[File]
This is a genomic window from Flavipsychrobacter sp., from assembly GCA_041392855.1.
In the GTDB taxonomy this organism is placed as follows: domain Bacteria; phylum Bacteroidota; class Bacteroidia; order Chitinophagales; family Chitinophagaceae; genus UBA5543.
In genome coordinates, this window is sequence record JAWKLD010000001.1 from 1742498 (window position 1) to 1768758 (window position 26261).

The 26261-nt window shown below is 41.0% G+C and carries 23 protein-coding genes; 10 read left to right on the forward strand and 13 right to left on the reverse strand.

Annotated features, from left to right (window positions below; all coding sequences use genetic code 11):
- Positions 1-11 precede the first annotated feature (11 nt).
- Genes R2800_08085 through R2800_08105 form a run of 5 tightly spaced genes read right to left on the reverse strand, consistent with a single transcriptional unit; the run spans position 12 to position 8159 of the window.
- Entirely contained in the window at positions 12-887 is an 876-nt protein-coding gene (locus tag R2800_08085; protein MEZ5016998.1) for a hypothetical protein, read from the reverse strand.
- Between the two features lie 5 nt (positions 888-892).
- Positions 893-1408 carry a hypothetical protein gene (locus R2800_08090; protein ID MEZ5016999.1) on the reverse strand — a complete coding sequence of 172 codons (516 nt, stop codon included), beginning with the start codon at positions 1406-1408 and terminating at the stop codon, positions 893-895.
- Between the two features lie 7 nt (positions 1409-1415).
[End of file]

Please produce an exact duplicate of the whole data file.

This is a genomic window from Flavipsychrobacter sp., from assembly GCA_041392855.1.
In the GTDB taxonomy this organism is placed as follows: domain Bacteria; phylum Bacteroidota; class Bacteroidia; order Chitinophagales; family Chitinophagaceae; genus UBA5543.
In genome coordinates, this window is sequence record JAWKLD010000001.1 from 1742498 (window position 1) to 1768758 (window position 26261).

The 26261-nt window shown below is 41.0% G+C and carries 23 protein-coding genes; 10 read left to right on the forward strand and 13 right to left on the reverse strand.

Annotated features, from left to right (window positions below; all coding sequences use genetic code 11):
- Positions 1-11 precede the first annotated feature (11 nt).
- Genes R2800_08085 through R2800_08105 form a run of 5 tightly spaced genes read right to left on the reverse strand, consistent with a single transcriptional unit; the run spans position 12 to position 8159 of the window.
- Entirely contained in the window at positions 12-887 is an 876-nt protein-coding gene (locus tag R2800_08085; protein MEZ5016998.1) for a hypothetical protein, read from the reverse strand.
- Between the two features lie 5 nt (positions 888-892).
- Positions 893-1408 carry a hypothetical protein gene (locus R2800_08090; protein ID MEZ5016999.1) on the reverse strand — a complete coding sequence of 172 codons (516 nt, stop codon included), beginning with the start codon at positions 1406-1408 and terminating at the stop codon, positions 893-895.
- Between the two features lie 7 nt (positions 1409-1415).